Window watching: An ode to Faces

“The thing I learned from Steve Vogel is that it’s not always about product in the window. It’s about people being interested in your store – if you can get someone’s head to turn while they are walking down the sidewalk and look at your store’s window — you have won!” says Dan Manson, who designed the windows at Faces for fifteen years.

  • Dan Manson, right, works on a Mother's Day window at Faces as a family stops to look at it on Main Street in Northampton in 2004. —STAFF PHOTO/JERREY ROBERTS

  • Faces founder and former owner Steve Vogel, left, and Dan Manson work on a Mother's Day window display in 2004. The downtown Northampton institution closed suddenly at the end of March. FILE PHOTO/JERREY ROBERTS

  • Steve Vogel, left, the founder of Faces, and Dan Manson work on the back lighting for a Mother's Day window display at Faces in 2004. —STAFF PHOTO/JERREY ROBERTS

  • Dan Manson works on a Mother's Day window at Faces, on Main Street in Northampton in 2004. —STAFF PHOTO/JERREY ROBERTS

  • Dan Manson talks about his work at his studio in Northampton, Friday, April 12, 2019 amid creations that were used in the window of Faces in Northampton. —STAFF PHOTO/JERREY ROBERTS

  • At Dan Manson's studio in Northampton, Friday, April 12, 2019, a trick-or-treater and a tree creature are among creations that had a part in a Faces window display. —STAFF PHOTO/JERREY ROBERTS

  • Dan Manson talks about his work amid creations that were used in the window of Faces. Before his job at the store, he’d never designed a window per se, but honed his artistic talents building over-the-top props for his annual pumpkin carving parties. At right, an alien Manson created for the window. STAFF PHOTO/JERREY ROBERTS

  • At Dan Manson's studio in Northampton, Friday, April 12, 2019, a pumpkin man was park of a hillbilly family that decorated the Faces window. —STAFF PHOTO/JERREY ROBERTS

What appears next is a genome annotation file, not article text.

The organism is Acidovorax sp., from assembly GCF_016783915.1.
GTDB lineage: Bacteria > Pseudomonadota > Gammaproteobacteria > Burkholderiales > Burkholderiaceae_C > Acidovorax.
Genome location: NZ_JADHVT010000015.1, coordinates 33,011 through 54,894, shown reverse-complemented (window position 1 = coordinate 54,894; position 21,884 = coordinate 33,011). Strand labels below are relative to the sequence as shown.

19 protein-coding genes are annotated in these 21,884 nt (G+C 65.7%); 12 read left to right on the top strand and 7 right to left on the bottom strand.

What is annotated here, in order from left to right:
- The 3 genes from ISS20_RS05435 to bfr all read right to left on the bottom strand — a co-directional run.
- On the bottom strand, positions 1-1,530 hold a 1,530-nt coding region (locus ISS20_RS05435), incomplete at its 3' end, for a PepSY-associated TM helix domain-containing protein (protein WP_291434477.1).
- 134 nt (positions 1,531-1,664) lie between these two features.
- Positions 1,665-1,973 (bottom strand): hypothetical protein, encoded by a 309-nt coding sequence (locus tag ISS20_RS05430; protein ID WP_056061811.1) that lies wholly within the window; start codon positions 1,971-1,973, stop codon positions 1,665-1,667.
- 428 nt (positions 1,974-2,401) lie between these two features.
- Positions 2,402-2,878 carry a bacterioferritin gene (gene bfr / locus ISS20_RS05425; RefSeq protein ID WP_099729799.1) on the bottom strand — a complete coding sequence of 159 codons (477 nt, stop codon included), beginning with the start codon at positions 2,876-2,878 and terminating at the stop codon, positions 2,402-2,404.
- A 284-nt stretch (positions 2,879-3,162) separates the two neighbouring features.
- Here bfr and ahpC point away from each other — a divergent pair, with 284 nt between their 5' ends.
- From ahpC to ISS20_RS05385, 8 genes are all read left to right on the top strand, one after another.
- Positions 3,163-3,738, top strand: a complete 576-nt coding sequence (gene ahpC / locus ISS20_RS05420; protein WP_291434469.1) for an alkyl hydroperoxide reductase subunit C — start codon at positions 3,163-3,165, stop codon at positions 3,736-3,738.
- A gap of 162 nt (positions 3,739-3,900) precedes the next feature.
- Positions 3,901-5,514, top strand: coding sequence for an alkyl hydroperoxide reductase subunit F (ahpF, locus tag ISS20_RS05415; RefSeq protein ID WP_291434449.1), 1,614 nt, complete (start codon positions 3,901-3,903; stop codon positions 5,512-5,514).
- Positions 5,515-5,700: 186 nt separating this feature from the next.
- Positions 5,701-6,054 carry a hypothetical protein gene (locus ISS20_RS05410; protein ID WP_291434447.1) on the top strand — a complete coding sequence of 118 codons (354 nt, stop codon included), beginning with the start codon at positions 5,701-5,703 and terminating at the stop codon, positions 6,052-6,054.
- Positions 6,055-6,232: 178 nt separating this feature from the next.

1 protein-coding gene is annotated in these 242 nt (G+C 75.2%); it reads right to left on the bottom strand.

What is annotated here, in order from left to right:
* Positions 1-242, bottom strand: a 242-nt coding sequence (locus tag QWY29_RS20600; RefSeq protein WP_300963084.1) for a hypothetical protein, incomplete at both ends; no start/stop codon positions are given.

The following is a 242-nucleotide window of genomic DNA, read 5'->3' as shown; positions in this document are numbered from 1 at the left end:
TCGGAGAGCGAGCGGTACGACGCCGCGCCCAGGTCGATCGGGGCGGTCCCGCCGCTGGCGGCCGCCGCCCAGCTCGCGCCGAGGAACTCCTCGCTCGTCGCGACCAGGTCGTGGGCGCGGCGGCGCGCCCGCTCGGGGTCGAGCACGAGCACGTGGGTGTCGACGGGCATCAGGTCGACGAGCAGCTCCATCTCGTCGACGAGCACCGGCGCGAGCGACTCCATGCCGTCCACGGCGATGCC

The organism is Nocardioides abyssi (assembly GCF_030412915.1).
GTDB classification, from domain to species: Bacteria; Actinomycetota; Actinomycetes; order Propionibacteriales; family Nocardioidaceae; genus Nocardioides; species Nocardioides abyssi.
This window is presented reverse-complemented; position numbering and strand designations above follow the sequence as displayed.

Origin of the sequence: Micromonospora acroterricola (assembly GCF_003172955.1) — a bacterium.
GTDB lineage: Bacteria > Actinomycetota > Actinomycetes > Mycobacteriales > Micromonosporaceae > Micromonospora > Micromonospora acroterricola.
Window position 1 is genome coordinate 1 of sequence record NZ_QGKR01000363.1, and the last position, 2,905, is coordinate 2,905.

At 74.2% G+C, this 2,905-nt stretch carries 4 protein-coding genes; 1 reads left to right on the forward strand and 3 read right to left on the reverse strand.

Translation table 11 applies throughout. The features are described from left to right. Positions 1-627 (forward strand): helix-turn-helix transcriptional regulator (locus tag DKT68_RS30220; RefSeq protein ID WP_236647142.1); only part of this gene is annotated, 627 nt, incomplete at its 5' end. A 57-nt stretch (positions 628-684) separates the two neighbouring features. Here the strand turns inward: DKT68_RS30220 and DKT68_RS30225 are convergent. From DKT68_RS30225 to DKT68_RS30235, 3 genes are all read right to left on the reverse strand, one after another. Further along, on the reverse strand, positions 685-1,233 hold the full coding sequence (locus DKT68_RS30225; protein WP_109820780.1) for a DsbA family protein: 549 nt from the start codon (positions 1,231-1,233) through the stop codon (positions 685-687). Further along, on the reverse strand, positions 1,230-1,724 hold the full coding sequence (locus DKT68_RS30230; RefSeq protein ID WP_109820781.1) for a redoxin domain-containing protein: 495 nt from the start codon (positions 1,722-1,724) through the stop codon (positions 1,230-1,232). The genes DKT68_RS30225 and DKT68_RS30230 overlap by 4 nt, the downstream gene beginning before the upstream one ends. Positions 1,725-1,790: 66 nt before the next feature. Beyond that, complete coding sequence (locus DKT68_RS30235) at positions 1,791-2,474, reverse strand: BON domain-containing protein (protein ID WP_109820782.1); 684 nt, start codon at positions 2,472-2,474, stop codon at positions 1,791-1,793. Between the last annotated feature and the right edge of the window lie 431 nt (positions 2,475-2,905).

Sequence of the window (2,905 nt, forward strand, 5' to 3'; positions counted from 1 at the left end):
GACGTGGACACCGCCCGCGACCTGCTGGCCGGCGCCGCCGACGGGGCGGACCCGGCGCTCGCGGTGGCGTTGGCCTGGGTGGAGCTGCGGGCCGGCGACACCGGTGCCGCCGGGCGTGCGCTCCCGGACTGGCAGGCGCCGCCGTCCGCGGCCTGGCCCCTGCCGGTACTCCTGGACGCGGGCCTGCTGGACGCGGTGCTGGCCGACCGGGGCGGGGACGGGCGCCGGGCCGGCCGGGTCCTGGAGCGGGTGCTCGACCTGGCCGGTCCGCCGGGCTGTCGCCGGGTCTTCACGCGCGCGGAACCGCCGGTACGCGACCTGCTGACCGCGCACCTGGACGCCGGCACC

• The sink at Dan Manson's studio, April 12, 2019. —STAFF PHOTO/JERREY ROBERTS

  • Creation by Dan Manson and found items line a wall at his studio in Northampton, Friday, April 12, 2019. —STAFF PHOTO/JERREY ROBERTS

  • Dan Manson talks about an alien he created for a Faces window at his studio in Northampton, Friday, April 12, 2019. —STAFF PHOTO/JERREY ROBERTS

  • A Dan Manson creation rests on a workbench at his studio in Northampton, Friday April 12, 2019. —STAFF PHOTO/JERREY ROBERTS

  • An alien and a crow in a nest that were created by Dan Manson for a Faces window rest in his studio, Friday April 12, 2019. —STAFF PHOTO/JERREY ROBERTS

  • Dan Manson displays his latest project, concrete planters, at his studio in Northampton, Friday, April 12, 2019. —STAFF PHOTO/JERREY ROBERTS

  • An alien Manson created for a Faces window. STAFF PHOTO/JERREY ROBERTS

  • A cowboy pickle on a swing created by Manson. STAFF PHOTO/JERREY ROBERTS

  • A kinetic sculpture created by Dan Manson that served as a model for a Faces window project rests in his studio, Friday April 12, 2019. —STAFF PHOTO/JERREY ROBERTS

  • A skeleton and a monster that was created by Dan Manson for a Faces window rest in his studio, Friday April 12, 2019. —STAFF PHOTO/JERREY ROBERTS

  • A skeleton, top, that was created by Dan Manson for a Faces window hangs above a mannequin covered in extension cords at his studio, Friday April 12, 2019. —STAFF PHOTO/JERREY ROBERTS

  • Dan Manson installs a Mother's Day window at Faces in 2004. “I know every inch of the window, it’s a 23-foot window. So I know what size to build things and in what proportions.” FILE PHOTO/JERREY ROBERTS